A Renewed Conceptualization of the Resource Curse: How Multidimensionality of Natural Resource Wealth Matters for Sustainable Development

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A lack of consensus is dominating the academic debate regarding the impact of natural resources on sustainable development. The so-called transmission channels by which a resource curse might operate manifest at different stages of the resource processing cycle. Yet, earlier studies on sustainable development—as measured by the Genuine Savings indicator— scarcely account for the multidimensionality of the role of natural resources. Instead, most studies presume that measures of natural resource wealth can be used interchangeably, thus reflecting little on the validity of the indicator. This study addresses the shortcoming in the literature by explicitly modeling empirically the various theoretical avenues through which natural resources can foster or hamper sustainable development. Using a cross-country analysis of approximately 110 countries over 38 year time, this study finds that resource wealth itself does not trigger a curse. However, resource exporting countries develop less sustainably due to rent-seeking, especially when these countries’ governments are overly involved in the resource processing cycle. In contrast to what most studies suggest, we find no evidence that Dutch disease and price volatility lower sustainable development. Nevertheless, resource exporting countries struggle more to convert natural capital in produced and human capital than countries focusing on their domestic market. As such, the policy implication for resource-rich countries that develop unsustainably is use natural resources as factor of production for manufactured products that could eventually be traded on the international market to create comparative advantage.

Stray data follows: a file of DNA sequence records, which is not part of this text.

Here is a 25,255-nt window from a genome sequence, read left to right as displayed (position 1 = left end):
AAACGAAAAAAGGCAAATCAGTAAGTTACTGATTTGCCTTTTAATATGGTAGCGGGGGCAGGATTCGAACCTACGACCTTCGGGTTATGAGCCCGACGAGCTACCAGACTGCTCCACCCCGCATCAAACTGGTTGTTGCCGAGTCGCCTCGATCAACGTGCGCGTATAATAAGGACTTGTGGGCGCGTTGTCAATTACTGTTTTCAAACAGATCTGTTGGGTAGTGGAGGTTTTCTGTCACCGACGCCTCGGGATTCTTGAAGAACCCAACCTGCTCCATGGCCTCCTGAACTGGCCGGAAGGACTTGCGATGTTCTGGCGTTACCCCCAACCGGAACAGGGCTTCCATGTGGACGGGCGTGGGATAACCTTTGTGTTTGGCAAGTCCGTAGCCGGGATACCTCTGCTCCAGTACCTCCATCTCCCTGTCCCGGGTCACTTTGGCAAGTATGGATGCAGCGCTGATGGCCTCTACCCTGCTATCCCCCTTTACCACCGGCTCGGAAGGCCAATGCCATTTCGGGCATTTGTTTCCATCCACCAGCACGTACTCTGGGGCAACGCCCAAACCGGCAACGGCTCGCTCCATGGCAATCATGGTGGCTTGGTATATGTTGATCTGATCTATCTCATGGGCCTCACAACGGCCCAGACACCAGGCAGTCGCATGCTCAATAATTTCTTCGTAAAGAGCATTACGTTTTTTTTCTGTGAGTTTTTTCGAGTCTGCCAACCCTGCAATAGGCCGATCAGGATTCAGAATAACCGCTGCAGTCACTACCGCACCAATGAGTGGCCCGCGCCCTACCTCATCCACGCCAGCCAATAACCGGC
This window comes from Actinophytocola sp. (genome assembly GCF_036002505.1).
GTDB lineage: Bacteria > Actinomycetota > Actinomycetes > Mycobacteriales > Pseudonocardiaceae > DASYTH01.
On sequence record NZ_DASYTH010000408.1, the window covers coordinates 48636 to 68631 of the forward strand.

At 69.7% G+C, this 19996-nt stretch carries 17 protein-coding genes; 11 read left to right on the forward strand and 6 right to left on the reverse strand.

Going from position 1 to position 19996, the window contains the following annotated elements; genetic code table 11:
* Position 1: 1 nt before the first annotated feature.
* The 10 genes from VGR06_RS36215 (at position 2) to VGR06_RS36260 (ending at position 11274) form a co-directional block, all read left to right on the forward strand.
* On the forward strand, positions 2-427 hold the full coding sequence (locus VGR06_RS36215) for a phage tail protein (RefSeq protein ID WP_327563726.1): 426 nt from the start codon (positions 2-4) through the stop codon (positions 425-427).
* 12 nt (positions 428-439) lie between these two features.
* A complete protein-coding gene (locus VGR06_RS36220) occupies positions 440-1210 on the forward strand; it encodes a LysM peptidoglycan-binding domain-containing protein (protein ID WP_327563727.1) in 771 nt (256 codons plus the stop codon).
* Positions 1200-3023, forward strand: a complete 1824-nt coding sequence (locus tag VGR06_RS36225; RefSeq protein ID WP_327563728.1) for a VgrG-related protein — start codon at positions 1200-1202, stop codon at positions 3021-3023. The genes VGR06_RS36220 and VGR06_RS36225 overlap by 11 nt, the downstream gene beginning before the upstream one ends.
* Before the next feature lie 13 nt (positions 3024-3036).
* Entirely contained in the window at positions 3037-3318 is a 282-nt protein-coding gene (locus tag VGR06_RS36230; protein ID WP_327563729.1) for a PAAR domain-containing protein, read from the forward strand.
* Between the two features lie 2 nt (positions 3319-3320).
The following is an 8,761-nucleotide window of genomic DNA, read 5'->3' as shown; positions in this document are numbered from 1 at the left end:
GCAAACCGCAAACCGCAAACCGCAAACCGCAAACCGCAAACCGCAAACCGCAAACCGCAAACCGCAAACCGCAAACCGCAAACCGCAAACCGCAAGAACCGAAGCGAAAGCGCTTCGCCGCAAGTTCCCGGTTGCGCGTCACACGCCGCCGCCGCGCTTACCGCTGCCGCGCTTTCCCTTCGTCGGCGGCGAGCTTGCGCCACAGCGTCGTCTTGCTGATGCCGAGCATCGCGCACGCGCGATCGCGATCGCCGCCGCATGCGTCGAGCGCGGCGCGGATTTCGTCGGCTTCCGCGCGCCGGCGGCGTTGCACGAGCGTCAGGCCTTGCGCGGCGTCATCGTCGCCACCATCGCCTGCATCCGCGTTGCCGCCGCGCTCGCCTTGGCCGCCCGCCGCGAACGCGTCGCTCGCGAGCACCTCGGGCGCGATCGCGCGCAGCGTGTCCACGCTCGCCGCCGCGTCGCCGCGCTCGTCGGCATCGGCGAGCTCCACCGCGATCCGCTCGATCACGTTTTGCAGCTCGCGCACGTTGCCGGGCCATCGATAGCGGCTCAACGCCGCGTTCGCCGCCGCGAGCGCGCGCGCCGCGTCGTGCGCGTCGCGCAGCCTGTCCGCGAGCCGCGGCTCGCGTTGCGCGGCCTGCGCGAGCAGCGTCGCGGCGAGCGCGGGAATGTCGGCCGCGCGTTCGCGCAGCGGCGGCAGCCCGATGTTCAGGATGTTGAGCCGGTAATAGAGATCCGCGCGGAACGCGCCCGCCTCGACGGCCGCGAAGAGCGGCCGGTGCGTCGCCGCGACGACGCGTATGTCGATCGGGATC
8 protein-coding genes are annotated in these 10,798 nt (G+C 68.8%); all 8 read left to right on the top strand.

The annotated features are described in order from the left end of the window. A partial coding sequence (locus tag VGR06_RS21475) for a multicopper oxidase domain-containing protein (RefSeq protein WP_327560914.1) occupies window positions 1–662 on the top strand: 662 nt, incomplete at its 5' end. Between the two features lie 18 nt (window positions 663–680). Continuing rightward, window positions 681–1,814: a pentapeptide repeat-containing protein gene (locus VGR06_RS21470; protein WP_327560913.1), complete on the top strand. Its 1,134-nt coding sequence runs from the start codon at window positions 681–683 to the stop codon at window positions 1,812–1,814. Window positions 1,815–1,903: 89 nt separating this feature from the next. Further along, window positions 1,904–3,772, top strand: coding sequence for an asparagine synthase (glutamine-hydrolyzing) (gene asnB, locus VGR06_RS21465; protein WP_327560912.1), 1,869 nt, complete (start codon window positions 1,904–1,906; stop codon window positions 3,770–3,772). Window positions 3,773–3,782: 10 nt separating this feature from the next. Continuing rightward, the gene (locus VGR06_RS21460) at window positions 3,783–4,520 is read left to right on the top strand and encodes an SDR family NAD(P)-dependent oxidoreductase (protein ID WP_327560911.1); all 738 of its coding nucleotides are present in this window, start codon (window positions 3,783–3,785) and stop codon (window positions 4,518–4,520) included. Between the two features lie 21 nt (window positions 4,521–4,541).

Faculteit der Managementwetenschappen